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The impact of high levels of youth unemployment on transitions from school to work in South Africa: evidence from a panel study of youth in Cape Town

Murray Leibbrandt, University of Cape Town
Cecil Mlatsheni, University of Cape Town

South Africa has a serious youth unemployment problem. Despite improvements in education levels of black youth in the ten years since democratic change, youth unemployment still carries a strong racial footprint. In such a milieu, understanding the factors driving school to work transitions is very important. This study utilises a new panel survey of youth in Cape Town to investigate, how youth perceptions of the labour market influence decisions to leave school and to participate in the labour market as well as the nature and extent of job search. Job search is costly in terms of the resources required for search and education time that is foregone. We explore these costs in terms of school performance. Some of these trade offs may be ameliorated through the use of networks to search for jobs. We explore the extent and efficacy of network searching among the youth.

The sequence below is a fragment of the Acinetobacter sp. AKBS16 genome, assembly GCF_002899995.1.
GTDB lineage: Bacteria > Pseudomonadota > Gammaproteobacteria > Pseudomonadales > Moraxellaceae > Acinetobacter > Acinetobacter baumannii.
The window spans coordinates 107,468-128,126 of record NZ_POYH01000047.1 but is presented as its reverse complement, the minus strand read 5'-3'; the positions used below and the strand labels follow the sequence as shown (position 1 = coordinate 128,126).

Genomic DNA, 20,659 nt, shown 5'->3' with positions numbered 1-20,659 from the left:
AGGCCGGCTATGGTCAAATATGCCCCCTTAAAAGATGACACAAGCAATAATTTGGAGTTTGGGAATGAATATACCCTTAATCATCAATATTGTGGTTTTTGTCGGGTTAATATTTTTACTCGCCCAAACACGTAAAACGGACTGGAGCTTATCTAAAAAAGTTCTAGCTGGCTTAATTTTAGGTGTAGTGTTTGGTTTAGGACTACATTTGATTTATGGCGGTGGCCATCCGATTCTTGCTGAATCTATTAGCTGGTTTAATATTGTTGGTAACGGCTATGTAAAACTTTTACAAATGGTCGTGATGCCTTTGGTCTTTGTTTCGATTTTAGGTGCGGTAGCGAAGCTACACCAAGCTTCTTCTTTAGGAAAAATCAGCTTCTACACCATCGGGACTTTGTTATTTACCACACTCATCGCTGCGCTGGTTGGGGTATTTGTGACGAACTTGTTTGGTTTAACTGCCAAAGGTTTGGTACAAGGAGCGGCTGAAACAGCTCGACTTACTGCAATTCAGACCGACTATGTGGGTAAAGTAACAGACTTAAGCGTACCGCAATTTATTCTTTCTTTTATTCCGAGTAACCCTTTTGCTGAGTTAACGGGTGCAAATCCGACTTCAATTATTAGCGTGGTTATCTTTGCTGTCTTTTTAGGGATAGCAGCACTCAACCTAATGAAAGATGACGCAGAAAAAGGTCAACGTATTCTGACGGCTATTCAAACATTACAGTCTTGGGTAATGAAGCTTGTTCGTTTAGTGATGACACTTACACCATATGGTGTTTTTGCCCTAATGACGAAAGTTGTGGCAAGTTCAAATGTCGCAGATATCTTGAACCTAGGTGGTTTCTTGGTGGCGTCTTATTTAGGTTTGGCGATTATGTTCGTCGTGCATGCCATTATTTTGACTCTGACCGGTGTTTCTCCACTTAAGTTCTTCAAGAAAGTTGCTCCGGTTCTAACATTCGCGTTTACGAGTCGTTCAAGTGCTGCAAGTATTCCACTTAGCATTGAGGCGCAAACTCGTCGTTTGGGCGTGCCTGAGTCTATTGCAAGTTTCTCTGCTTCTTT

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Presented in Session 132: Interplay between employment prospects and socio-demographic dynamics among young people in low-income countries